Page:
††††††††††† Although a district court should consider the parentís qualifications and the availability of jobs before concluding a parent has not made a sufficient effort to maintain employment, Schneider, 473 N.W.2d at 332, this does not mean that the court must exhaustively consider these factors before finding that a career change was made in good faith.† In any event, the district court concluded that respondentís continued work at Bankers after two substantial demotions as a result of market forces indicated that it was unlikely that there were significant opportunities elsewhere within the industry. †The district court indicated that if there were such opportunities, respondent would have taken them. †Respondentís testimony about the downturn in the insurance industry and the disastrous events at Bankers supports this finding, explains why respondent suffered considerable decreases in earnings, and supports the finding that respondent continued to try to earn enough money to meet his obligations.†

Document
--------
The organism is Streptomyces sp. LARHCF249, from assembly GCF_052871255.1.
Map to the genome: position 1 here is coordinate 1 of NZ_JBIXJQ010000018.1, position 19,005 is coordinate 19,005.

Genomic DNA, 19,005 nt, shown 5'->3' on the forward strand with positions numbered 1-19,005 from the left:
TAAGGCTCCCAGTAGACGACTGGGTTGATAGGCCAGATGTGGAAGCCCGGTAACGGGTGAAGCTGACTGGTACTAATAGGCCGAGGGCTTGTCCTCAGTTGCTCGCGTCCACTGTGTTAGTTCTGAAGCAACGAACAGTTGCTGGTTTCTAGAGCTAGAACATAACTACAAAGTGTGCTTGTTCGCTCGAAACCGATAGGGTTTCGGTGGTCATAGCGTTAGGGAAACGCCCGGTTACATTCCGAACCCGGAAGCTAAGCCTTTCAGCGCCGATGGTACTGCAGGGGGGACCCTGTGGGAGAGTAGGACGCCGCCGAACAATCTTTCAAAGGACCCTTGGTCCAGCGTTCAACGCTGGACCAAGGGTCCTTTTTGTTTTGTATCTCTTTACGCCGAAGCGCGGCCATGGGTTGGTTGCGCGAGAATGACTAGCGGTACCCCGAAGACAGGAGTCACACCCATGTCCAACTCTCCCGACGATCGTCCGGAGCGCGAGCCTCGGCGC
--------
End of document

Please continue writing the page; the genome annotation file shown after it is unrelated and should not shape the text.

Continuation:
††††††††††† Appellant contends that there is insufficient evidence to support a finding that respondentís business venture will lead to an increase in income.†† Respondent is only required to show that he has in good faith made a bona fide career change because that is the basis of the district courtís decision determining that respondent is not voluntarily underemployed.† See Minn. Stat. ß 518.551, subd. 5b(d); cf. Putz, 645 N.W.2d at 352-53 (stating that an obligor claiming that underemployment is temporary and will lead to increased earnings must provide evidence to overcome his burden by showing the certainty of increased earnings). †Appellant argues that respondentís statement that the loan from the Small Business Administration was on hold due to arrearages until the child support matter was resolved means that respondentís business venture could not proceed as long as he owed the arrearages.† Respondent made this statement, but did not contest his duty to pay arrearages.† The district court could have justifiably believed that respondent could obtain the loan from another source or believed that the lender would still make the loan even if that amount was owed, but wanted to make sure that there were not additional amounts for which respondent would be liable.† Respondent in this case presented both a business plan drawn up with the help of an experienced restaurant consultant and the franchise agreement, which showed that appellantís venture had a substantial chance of being profitable and providing him with enough income to meet his support and maintenance obligations.† The issue is not whether the appellate court or the appellant would invest in a sandwich shop venture; it is whether there is substantial evidence in the record that supports the district courtís findings.† We conclude that, based on the record, the district courtís finding that respondentís business venture was made in the good faith belief that it would produce sufficient income to meet his obligations was not clearly erroneous.†